observable to eavesdroppers on the path.  The receiver stores the
   path information together with the Endpoint Token, together with the
   sender's address/name (2).  When the receiver later wishes the sender
   to use the stored path information it returns the information to the
   sender (3) together with the Endpoint Token.  The sender recomputes
   the Endpoint Token and compares this with the received Endpoint Token
   before using the CC parameters.

   1.  The Sender transmits the Endpoint Token to the Receiver;

   2.  The Receiver holds an Endpoint Token;

   3.  The Receiver transmits the Endpoint Token to the Sender.

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4.4.  Security Related to use of the Endpoint Token

   A number of security-related topics have been identified concerning
   the potential exposure of the identity on the path.  This information
   can also be visible in the IP source address or higher-layer data,
   but can be hidden from a remote endpoint using methods such as MASQUE
   proxy.  When used to inform the transport system using a layered
   proxy, the transport endpoint token refers to the endpoints of the
   outer QUIC header, and hence the proxy itself, not the end-to-end
   communication relayed by the proxy.

   A sender might decide to not use this method if it has a strong
   requirement to prevent flows being linkable with previous flows to
   the same endpoint.  A decision not to provide an Endpoint Token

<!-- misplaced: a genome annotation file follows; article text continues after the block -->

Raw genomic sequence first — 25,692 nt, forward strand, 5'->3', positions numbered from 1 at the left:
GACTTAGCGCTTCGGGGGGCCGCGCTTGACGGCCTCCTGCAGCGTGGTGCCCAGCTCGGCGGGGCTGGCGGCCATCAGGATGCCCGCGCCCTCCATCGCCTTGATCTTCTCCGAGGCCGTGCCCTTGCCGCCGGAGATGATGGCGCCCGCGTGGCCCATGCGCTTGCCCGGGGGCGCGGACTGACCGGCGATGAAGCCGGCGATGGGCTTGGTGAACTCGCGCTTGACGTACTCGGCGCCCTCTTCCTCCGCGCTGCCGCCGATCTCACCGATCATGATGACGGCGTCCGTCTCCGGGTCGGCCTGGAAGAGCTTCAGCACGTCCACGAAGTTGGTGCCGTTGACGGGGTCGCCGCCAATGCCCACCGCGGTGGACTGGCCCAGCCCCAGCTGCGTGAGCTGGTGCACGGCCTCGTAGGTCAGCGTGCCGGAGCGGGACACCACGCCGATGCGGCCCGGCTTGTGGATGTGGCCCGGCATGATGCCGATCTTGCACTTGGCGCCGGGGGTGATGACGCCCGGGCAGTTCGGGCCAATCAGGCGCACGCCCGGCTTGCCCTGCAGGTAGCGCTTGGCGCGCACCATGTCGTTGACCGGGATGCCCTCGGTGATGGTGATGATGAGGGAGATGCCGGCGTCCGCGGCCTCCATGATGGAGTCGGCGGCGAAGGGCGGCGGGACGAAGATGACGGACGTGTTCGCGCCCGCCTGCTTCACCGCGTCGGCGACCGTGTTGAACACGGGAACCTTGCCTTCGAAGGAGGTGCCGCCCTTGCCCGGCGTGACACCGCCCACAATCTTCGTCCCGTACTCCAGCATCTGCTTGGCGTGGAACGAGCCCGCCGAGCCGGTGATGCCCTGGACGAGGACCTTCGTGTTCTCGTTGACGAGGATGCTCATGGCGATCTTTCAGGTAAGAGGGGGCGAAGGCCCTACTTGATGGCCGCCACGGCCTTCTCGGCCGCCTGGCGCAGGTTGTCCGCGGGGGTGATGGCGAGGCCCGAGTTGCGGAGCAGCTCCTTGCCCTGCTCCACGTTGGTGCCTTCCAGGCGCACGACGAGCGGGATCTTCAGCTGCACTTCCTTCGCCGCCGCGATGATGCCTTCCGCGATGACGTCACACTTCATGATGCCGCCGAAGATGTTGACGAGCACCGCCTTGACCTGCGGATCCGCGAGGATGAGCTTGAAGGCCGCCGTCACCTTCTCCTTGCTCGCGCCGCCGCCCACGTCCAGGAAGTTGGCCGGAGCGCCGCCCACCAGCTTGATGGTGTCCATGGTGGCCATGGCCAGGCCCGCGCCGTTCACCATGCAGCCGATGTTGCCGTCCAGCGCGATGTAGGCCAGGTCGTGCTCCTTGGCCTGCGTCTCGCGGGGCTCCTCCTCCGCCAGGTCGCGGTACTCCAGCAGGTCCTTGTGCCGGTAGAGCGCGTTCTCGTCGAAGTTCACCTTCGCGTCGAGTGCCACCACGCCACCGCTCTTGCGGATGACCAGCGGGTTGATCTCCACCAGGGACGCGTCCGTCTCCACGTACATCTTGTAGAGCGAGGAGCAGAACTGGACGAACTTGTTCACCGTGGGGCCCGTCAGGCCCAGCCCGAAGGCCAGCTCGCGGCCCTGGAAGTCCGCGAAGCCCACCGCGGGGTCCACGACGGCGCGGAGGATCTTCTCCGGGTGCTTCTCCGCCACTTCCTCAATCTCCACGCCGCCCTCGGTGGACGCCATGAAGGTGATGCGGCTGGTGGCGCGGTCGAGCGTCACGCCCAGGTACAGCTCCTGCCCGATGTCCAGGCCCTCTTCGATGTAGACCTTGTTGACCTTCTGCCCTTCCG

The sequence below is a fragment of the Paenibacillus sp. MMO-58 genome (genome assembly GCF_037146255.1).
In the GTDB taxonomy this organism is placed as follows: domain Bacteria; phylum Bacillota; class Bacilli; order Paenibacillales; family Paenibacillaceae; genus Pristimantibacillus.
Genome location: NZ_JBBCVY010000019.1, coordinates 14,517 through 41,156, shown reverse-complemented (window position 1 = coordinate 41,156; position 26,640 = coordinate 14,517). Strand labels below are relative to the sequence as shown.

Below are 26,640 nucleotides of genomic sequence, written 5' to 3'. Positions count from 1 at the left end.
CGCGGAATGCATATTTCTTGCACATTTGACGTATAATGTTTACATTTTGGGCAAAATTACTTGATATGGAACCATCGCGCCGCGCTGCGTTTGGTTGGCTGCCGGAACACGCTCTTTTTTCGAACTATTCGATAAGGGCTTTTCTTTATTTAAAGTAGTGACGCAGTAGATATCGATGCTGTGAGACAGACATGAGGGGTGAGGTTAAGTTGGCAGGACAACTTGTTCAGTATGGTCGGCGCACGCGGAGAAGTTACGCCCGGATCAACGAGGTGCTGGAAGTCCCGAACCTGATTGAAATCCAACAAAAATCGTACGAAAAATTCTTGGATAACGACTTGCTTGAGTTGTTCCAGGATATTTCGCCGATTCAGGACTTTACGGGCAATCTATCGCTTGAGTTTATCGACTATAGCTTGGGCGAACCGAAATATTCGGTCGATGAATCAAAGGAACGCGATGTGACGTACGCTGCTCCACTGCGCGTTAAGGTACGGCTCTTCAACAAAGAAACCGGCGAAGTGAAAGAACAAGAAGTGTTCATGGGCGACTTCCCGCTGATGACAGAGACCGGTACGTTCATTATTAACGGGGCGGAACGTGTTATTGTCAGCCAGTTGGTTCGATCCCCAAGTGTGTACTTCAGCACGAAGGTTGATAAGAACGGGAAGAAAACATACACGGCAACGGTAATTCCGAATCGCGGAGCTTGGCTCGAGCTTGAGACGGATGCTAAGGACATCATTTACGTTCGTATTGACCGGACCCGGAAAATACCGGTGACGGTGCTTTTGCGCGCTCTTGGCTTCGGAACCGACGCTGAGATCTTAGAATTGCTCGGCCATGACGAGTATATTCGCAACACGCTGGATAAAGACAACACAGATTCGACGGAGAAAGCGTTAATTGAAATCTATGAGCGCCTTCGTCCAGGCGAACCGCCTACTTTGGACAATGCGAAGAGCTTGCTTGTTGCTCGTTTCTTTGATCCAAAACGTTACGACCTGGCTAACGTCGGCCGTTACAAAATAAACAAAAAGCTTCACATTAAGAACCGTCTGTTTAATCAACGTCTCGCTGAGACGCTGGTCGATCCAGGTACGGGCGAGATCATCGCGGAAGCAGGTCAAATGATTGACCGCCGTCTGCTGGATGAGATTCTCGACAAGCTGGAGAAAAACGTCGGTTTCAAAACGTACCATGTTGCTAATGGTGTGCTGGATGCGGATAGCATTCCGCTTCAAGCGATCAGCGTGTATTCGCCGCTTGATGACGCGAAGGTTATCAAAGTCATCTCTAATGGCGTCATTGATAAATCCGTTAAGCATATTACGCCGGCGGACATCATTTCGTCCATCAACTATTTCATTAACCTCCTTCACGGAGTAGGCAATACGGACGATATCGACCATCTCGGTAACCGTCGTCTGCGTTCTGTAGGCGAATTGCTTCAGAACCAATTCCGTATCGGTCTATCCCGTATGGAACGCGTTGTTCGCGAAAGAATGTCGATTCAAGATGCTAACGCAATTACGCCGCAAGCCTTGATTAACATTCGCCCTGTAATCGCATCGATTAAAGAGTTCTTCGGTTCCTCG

necessarily prevents the sender from requesting the receiver to
   return path information to allow the same CC parameters to be re-
   used, potentially strengthening privacy but consequently eliminating
   any performance benefits.

5.  Acknowledgments

   The authors thank Gabriel Montenegro, Patrick McManus, Ian Swett,
   Igor Lubashev, Robin Marx, Roland Bless and Franklin Simo for their
   fruitful comments on earlier versions of this document.

   The authors particularly thank Tom Jones for co-authoring previous
   versions of this document.

6.  IANA Considerations

   {XXX-Editor note: Text is required to register the BDP_Frame and the
   enable_bdp transport parameter.  Parameters are registered using the
   procedure defined in [RFC9000].}

   TBD: Text is required to register the BDP_FRAME and the enable_bdp
   transport parameter.  Parameters are registered using the procedure
   defined in [RFC9000].

7.  Security Considerations

   Security considerations for the CC method are discussed in the
   Security Considerations section of Careful Resume.

7.1.  Protecton from Malicious Receivers

   The sender MUST check the integrity of the saved_rtt and
   saved_capacity parameters received from a receiver.

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   There are several solutions to avoid attacks by malicious receivers:

   *  Solution #1 : The sender stores a local estimate of the capacity
      and RTT parameters as the saved_capacity and saved_rtt.

   *  Solution #2 : The sender sends the estimate of the capacity and
      RTT parameters to the receiver as the saved_capacity and saved_rtt
      in a block of CC parameters that is authenticated by the secure
      hash including local key information.  The parameters may be